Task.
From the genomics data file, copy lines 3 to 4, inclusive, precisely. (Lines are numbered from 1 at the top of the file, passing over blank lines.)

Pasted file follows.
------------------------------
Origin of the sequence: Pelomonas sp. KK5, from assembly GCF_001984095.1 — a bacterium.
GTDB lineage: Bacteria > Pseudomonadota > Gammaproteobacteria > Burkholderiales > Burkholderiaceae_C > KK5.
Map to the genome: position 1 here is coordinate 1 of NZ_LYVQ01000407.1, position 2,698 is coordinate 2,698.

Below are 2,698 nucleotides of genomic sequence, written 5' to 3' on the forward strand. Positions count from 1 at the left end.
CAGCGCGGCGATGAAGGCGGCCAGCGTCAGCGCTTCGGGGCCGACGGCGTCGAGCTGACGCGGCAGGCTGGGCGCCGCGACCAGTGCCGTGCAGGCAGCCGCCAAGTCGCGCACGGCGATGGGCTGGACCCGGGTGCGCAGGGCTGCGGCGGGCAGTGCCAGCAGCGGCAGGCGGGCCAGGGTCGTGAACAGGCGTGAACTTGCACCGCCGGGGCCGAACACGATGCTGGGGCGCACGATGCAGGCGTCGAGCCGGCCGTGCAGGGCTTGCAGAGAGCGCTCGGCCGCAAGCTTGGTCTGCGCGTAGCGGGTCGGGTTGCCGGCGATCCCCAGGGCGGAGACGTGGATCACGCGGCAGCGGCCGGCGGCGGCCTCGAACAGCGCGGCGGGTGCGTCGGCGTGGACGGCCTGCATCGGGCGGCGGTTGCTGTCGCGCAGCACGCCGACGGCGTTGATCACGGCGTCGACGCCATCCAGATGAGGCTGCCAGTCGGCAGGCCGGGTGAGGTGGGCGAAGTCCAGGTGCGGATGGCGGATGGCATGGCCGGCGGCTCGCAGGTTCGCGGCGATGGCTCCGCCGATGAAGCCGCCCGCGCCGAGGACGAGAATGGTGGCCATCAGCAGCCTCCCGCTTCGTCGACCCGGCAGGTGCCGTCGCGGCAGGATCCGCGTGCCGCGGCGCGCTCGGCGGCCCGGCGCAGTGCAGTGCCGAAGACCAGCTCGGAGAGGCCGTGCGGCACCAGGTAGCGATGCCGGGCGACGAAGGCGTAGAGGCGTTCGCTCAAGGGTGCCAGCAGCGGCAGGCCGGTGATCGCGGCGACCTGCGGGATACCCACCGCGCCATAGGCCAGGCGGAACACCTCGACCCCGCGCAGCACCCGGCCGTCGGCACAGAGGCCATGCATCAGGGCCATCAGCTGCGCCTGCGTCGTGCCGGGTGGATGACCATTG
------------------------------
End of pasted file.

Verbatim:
Map to the genome: position 1 here is coordinate 1 of NZ_LYVQ01000407.1, position 2,698 is coordinate 2,698.

Below are 2,698 nucleotides of genomic sequence, written 5' to 3' on the forward strand. Positions count from 1 at the left end.